A theory known as “risk compensation” holds that when additional safety measures are implemented,” individuals feel safer to take greater risks, effectively keeping their overall risk the same.
A study conducted in France suggested that could be true, at least for men. Researchers gave men and women cycling helmets and then measured how fast they were going. Women rode about 10.3 mph while wearing helmets and 10 mph without helmets. Men, on the other hand, rode 10.4 mph without helmets, but cranked it up to nearly 12 mph with helmets.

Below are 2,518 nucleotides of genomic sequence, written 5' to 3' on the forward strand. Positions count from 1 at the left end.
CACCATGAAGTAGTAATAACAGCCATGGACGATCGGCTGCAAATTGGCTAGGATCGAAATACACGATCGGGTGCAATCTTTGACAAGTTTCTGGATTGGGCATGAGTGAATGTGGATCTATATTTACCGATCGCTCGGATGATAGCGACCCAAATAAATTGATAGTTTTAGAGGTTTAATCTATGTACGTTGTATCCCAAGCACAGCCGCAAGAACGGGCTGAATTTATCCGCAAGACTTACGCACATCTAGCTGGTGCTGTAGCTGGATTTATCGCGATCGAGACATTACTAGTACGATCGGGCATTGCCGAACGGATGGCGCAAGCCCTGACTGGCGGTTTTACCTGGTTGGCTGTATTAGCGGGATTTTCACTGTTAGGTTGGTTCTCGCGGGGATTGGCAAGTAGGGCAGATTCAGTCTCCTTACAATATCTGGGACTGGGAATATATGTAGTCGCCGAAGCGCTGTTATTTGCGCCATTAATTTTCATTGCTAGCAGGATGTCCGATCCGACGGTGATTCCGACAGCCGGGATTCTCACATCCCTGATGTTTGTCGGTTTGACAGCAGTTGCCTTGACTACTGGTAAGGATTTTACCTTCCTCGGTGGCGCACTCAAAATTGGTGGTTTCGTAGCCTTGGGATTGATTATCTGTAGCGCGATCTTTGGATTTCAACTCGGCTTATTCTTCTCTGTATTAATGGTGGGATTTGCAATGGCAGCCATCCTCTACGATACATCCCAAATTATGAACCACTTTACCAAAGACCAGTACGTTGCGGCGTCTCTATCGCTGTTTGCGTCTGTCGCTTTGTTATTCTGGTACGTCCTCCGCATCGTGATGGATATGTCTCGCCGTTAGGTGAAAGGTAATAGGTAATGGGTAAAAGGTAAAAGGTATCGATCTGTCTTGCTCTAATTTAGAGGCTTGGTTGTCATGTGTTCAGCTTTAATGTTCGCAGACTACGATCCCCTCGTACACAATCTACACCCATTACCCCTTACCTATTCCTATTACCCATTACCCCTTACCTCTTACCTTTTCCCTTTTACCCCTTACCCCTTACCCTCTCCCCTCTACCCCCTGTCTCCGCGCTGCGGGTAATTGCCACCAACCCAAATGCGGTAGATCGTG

Nonetheless, the researchers determined the increase in speed was not likely to offset the significant health benefit of wearing a helmet.
— Markian Hawryluk, The Bulletin